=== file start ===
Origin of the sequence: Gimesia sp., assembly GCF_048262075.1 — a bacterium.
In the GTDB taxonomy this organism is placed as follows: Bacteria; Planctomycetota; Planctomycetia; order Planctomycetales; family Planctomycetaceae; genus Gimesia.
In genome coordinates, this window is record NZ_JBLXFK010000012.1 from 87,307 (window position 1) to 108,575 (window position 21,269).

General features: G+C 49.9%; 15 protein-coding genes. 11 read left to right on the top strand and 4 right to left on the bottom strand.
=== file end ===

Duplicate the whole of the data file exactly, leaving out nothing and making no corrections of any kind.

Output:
Origin of the sequence: Gimesia sp., assembly GCF_048262075.1 — a bacterium.
In the GTDB taxonomy this organism is placed as follows: Bacteria; Planctomycetota; Planctomycetia; order Planctomycetales; family Planctomycetaceae; genus Gimesia.
In genome coordinates, this window is record NZ_JBLXFK010000012.1 from 87,307 (window position 1) to 108,575 (window position 21,269).

General features: G+C 49.9%; 15 protein-coding genes. 11 read left to right on the top strand and 4 right to left on the bottom strand.